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Israeli Leaders Clash Over War Strategy Against Hamas: Divided at the Helm | World News – Times of India

NEW DELHI: The Israeli leadership is experiencing a growing rift regarding the optimal strategy to triumph in the nation’s harrowing conflict with Hamas, which recently surpassed its 100th day. Gadi Eisenkot, a prominent figure in the Israeli war cabinet and former head of the Israel Defense Forces, advocated for a ceasefire during a television interview. He emphasized that negotiating a substantial halt in hostilities is crucial for the safe return of the roughly 130 hostages held by Hamas.
“I think we need to assert that it is impossible to bring back the hostages alive in the near future without going through a deal,” Eisenkot said.
Eisenkot’s statement came shortly after Israeli Prime Minister Benjamin Netanyahu dismissed the US government’s plea to moderate Israel’s intense military operations, which have inflicted significant damage across the region. The conflict has resulted in over 1,200 Israeli and approximately 25,000 Palestinian casualties, as reported by Israeli officials and health authorities linked to Hamas.
Netanyahu has been facing increasing pressure to de-escalate the conflict with Hamas. However, he firmly said that Israel would not settle for anything less than a decisive victory. Both Netanyahu and Israeli defense minister Yoav Gallant are adamant that the war must persist until Hamas is decisively defeated, asserting that military force is the only viable method to rescue the remaining hostages.
In a recent address, Netanyahu firmly opposed the US’s renewed proposition to consider the establishment of Palestinian statehood. He argued that such a move would provide new grounds for future assaults against Israel. Netanyahu has maintained that Israel must retain security control over the entire territory west of the Jordan River, acknowledging that this stance conflicts with the notion of sovereignty. He expressed this viewpoint to American allies, emphasizing the importance of safeguarding Israel’s security.
Contrasting Netanyahu’s stance, Eisenkot argued that the notion of liberating the hostages without a ceasefire is merely an illusion. He criticized the war’s execution, stressing the need for a more strategic approach from the outset. Eisenkot also expressed skepticism about the effectiveness of Israel’s efforts against Hamas, noting that while some progress has been made, the strategic objectives, including the dismantling of Hamas, have not been fully achieved.
Meanwhile, US President Joe Biden and Netanyahu finally engaged in a long-awaited conversation on Friday, marking their first direct dialogue in nearly four weeks. This period of silence underscored the deepening rifts over the prospect of Palestinian statehood after the cessation of hostilities in Gaza.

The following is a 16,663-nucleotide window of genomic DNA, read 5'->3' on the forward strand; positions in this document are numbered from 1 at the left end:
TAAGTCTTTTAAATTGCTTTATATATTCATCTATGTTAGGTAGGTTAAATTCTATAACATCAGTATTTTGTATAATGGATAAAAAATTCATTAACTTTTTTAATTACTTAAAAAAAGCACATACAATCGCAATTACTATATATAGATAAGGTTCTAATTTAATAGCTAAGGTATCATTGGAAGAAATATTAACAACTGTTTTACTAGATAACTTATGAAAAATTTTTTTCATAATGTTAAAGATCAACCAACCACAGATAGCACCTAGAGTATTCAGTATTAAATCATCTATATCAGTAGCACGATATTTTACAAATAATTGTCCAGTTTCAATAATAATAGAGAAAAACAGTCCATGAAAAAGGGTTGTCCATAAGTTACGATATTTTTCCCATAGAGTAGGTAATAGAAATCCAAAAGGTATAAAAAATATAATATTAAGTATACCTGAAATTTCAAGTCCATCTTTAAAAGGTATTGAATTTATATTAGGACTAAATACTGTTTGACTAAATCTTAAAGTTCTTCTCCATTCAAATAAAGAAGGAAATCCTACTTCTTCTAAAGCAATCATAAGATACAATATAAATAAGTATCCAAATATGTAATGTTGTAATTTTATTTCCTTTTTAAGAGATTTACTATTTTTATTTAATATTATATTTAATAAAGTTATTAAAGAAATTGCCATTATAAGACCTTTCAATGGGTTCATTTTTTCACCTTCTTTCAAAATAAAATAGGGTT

Despite the global outcry over the rising civilian casualties and the dire humanitarian situation in Gaza following Israel’s military response to the October 7 attack, Biden and his senior officials have extended unwavering support to Netanyahu.
However, the dynamics of the Biden-Netanyahu relationship have been increasingly strained. Netanyahu has consistently dismissed Biden’s advocacy for Palestinian self-governance, complicating Biden’s vision of achieving lasting peace in the Middle East through the long-sought, yet elusive, two-state solution.
Both leaders remain steadfast in their positions.
The conversation on Friday occurred a day after Netanyahu’s explicit declaration to US authorities, stating his opposition to the inclusion of a Palestinian state in any post-conflict resolution. Conversely, Biden, during the call, reiterated his dedication to assisting the Palestinians in their pursuit of statehood.
US National Security Council spokesperson John Kirby emphasized the importance of addressing Palestinian aspirations in discussions about the future of Gaza, stating, “As we’re talking about post-conflict Gaza … you can’t do that without also talking about the aspirations of the Palestinian people and what that needs to look like for them.”
In the initial stages of the conflict, Biden and Netanyahu maintained frequent communication. However, the regularity of their interactions has significantly diminished. The conversation on Friday, lasting between 30 to 40 minutes, was their first since December 23, reflecting the changing tempo of their three-decade-long, fluctuating relationship.
(With inputs from agencies)



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